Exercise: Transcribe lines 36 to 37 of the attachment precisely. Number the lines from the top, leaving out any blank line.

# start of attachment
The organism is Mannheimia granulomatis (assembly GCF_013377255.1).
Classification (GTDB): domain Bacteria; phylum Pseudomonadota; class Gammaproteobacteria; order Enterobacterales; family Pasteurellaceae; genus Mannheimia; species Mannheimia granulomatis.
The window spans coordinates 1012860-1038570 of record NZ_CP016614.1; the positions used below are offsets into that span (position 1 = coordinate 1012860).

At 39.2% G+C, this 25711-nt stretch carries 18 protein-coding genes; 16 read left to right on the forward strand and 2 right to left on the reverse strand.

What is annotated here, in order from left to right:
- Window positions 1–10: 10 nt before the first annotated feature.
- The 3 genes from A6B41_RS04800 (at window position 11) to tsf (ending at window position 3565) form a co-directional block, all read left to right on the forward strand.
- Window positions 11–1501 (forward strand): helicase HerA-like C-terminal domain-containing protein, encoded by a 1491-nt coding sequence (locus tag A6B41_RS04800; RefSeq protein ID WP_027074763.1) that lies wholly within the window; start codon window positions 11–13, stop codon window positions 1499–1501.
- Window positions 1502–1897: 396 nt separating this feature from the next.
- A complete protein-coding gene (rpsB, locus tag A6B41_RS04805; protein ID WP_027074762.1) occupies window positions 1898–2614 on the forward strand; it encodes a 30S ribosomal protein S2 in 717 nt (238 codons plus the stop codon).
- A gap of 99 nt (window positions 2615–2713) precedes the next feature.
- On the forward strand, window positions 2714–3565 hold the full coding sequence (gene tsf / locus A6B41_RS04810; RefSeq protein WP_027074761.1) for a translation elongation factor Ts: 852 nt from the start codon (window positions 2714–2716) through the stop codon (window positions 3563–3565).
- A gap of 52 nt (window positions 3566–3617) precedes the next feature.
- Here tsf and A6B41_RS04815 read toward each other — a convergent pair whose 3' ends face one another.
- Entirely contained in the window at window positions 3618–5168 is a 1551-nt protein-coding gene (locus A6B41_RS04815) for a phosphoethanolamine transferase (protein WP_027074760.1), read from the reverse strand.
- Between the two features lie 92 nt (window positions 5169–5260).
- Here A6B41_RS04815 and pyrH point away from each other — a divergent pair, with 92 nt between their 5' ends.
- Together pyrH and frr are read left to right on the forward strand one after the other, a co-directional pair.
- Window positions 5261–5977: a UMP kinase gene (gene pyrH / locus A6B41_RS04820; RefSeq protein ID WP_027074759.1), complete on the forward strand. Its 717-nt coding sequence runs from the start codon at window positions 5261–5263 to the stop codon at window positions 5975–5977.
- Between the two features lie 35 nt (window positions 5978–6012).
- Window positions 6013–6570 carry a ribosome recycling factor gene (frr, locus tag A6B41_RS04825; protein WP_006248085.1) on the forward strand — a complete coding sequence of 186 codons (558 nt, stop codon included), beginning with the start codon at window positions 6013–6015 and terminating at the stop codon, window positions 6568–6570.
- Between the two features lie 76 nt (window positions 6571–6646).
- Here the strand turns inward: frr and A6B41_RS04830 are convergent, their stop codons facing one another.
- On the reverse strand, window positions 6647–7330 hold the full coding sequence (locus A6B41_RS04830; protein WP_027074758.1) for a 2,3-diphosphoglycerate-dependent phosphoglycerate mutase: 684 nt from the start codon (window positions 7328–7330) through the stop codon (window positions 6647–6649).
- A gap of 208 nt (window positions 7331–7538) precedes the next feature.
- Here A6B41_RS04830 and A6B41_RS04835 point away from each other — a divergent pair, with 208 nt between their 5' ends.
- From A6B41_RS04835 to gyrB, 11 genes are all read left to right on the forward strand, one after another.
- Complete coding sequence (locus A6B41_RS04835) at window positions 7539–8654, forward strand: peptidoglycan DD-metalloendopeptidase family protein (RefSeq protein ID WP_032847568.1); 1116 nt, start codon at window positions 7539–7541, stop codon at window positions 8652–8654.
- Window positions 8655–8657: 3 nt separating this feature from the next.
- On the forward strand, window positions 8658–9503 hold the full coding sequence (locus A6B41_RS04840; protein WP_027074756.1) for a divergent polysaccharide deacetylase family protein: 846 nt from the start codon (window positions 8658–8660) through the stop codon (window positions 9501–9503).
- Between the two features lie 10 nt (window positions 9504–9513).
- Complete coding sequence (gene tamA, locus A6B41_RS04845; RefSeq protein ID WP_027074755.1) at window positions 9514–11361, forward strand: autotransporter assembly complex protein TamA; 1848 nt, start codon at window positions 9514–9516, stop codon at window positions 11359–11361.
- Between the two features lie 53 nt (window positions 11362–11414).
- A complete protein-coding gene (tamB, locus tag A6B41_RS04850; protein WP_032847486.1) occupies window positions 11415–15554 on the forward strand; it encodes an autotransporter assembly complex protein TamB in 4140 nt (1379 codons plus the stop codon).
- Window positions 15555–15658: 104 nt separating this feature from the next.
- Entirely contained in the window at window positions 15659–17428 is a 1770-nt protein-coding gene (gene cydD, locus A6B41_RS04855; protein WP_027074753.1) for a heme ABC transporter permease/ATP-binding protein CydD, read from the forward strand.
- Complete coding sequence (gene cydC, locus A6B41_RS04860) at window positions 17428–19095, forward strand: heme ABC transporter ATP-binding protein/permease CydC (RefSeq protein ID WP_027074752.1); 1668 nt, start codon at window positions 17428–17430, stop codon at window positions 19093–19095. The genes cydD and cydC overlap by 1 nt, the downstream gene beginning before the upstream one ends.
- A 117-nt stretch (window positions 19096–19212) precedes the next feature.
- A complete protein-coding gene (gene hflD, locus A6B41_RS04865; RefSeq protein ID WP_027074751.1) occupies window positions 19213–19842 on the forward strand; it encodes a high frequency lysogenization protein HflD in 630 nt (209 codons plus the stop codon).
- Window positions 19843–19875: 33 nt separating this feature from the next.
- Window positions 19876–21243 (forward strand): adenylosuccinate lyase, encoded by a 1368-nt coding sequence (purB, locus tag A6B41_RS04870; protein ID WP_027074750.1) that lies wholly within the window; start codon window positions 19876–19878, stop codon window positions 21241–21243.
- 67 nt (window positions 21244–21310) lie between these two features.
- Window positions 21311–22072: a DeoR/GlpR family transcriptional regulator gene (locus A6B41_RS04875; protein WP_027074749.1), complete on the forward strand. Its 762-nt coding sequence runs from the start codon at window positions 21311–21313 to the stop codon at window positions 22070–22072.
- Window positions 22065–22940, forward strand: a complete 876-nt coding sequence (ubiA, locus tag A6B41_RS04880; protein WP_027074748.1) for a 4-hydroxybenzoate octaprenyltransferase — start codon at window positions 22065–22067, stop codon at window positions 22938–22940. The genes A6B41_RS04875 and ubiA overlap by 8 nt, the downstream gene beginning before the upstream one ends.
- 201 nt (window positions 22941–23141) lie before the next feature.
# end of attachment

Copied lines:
- Entirely contained in the window at window positions 15659–17428 is a 1770-nt protein-coding gene (gene cydD, locus A6B41_RS04855; protein WP_027074753.1) for a heme ABC transporter permease/ATP-binding protein CydD, read from the forward strand.
- Complete coding sequence (gene cydC, locus A6B41_RS04860) at window positions 17428–19095, forward strand: heme ABC transporter ATP-binding protein/permease CydC (RefSeq protein ID WP_027074752.1); 1668 nt, start codon at window positions 17428–17430, stop codon at window positions 19093–19095. The genes cydD and cydC overlap by 1 nt, the downstream gene beginning before the upstream one ends.